Cynthia Ackerman, AllCare Vice President of Community Engagement and Government Programs says, “We understand that the services that WCST provides are viewed as a lifeline for women in need. Domestic violence crosses all socioeconomic strata. However, women in poverty have additional risk factors, such as; poor support systems, fewer education, attainment opportunities, inadequate housing and transportation, and less ability to earn adequate income. WCST has the experience, empathy, and skill set to be a solid, safe, and dependable resource for these women.”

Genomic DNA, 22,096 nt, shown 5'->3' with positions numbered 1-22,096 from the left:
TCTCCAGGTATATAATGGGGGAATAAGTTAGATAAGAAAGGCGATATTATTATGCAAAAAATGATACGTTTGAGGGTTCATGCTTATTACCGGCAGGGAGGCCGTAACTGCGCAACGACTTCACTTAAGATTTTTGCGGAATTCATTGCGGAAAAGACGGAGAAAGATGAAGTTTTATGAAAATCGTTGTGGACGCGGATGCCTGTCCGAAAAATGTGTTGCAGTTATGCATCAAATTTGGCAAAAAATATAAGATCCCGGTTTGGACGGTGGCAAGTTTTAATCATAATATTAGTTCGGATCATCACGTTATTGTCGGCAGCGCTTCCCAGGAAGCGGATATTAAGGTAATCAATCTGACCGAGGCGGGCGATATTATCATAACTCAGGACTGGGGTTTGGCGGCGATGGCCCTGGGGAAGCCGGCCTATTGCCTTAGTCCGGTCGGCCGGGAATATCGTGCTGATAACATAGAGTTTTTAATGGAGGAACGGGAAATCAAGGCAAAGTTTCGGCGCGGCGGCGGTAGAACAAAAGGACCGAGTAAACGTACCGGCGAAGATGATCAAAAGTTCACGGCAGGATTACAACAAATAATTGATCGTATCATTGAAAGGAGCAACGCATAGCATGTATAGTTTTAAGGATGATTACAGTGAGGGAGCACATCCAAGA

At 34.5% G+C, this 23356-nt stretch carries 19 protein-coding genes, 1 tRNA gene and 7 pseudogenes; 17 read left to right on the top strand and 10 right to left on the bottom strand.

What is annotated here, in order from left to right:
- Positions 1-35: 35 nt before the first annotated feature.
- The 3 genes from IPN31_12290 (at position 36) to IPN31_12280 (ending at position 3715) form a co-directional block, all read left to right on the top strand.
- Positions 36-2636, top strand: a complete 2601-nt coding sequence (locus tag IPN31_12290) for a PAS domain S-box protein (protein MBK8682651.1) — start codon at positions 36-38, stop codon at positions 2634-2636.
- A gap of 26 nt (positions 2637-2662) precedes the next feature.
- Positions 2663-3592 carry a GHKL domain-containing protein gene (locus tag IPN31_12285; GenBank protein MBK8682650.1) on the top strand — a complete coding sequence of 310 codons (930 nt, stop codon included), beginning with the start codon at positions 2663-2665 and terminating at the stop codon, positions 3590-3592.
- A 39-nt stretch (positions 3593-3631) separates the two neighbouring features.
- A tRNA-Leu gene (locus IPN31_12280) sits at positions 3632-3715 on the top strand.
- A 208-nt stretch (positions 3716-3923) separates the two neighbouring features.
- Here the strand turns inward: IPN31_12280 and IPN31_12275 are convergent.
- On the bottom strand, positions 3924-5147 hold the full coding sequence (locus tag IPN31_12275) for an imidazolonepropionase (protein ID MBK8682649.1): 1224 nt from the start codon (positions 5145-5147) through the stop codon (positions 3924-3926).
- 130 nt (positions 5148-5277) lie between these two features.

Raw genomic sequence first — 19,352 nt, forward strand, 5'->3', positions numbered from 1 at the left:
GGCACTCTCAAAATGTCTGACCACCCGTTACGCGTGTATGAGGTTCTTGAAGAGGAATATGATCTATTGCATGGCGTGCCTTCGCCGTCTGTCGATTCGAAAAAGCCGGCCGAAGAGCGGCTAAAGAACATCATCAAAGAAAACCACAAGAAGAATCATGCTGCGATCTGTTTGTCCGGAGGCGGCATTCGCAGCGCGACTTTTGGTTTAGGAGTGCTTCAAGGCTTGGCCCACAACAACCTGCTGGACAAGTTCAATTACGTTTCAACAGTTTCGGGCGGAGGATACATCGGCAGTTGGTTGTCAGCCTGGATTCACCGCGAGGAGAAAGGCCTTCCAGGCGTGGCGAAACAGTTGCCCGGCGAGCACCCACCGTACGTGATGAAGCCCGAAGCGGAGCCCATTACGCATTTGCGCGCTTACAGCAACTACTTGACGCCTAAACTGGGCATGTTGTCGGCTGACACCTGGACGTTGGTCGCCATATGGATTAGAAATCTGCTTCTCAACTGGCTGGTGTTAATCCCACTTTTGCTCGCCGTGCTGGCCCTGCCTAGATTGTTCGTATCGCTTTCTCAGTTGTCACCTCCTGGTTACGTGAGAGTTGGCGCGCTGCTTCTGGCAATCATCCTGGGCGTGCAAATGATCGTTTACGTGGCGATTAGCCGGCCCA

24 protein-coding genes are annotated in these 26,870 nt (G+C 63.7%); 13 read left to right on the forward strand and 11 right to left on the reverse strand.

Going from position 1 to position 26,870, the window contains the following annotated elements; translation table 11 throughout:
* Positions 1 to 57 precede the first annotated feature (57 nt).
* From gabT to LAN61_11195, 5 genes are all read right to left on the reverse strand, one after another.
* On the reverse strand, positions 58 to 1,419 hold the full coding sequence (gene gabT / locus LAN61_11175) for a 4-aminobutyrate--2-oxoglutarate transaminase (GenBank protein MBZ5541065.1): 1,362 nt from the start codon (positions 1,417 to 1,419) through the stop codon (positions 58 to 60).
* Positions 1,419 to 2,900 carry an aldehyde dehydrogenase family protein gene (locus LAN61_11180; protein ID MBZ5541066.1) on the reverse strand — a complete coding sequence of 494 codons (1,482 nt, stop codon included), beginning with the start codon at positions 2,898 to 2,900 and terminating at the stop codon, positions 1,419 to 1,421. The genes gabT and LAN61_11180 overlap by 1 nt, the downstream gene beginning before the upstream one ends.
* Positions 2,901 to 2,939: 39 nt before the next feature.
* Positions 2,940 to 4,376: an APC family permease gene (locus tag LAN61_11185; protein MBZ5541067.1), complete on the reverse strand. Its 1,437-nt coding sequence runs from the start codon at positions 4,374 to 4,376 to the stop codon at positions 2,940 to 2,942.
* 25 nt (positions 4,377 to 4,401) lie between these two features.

AllCare CEO Doug Flow says that the mental and physical health problems resulting from domestic violence and sexual assault make it imperative for the medical community to support WCST. AllCare’s matching support grew from $3,000 in 2009 to $17,500 in 2013, and then to $30,000 in 2014. Why the steady and significant increases? “We know that early intervention saves lives but that takes funding to insure skilled, community-based staff and other resources are available at the local level to help those in need.” The Rise to End Violence annual campaign (formerly the 1000 Men Campaign) to involve men in raising awareness and resources for WCST began in 2007 with the Ten Men Ask Ten Men.